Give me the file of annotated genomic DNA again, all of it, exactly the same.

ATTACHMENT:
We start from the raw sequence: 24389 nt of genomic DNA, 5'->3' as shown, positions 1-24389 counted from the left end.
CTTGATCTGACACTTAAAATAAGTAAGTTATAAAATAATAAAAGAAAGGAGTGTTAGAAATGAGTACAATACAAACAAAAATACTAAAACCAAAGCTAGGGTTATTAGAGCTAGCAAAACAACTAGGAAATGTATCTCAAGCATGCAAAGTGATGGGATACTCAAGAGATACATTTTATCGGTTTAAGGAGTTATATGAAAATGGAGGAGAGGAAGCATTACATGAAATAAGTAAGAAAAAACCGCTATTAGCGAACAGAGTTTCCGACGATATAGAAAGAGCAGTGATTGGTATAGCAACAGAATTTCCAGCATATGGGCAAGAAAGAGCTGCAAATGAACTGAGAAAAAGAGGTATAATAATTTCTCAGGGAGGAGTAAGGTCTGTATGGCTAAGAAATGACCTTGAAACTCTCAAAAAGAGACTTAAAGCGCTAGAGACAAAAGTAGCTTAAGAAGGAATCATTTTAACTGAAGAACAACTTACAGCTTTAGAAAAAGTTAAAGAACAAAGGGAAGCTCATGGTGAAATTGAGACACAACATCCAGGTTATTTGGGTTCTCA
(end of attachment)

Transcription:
We start from the raw sequence: 24389 nt of genomic DNA, 5'->3' as shown, positions 1-24389 counted from the left end.
CTTGATCTGACACTTAAAATAAGTAAGTTATAAAATAATAAAAGAAAGGAGTGTTAGAAATGAGTACAATACAAACAAAAATACTAAAACCAAAGCTAGGGTTATTAGAGCTAGCAAAACAACTAGGAAATGTATCTCAAGCATGCAAAGTGATGGGATACTCAAGAGATACATTTTATCGGTTTAAGGAGTTATATGAAAATGGAGGAGAGGAAGCATTACATGAAATAAGTAAGAAAAAACCGCTATTAGCGAACAGAGTTTCCGACGATATAGAAAGAGCAGTGATTGGTATAGCAACAGAATTTCCAGCATATGGGCAAGAAAGAGCTGCAAATGAACTGAGAAAAAGAGGTATAATAATTTCTCAGGGAGGAGTAAGGTCTGTATGGCTAAGAAATGACCTTGAAACTCTCAAAAAGAGACTTAAAGCGCTAGAGACAAAAGTAGCTTAAGAAGGAATCATTTTAACTGAAGAACAACTTACAGCTTTAGAAAAAGTTAAAGAACAAAGGGAAGCTCATGGTGAAATTGAGACACAACATCCAGGTTATTTGGGTTCTCA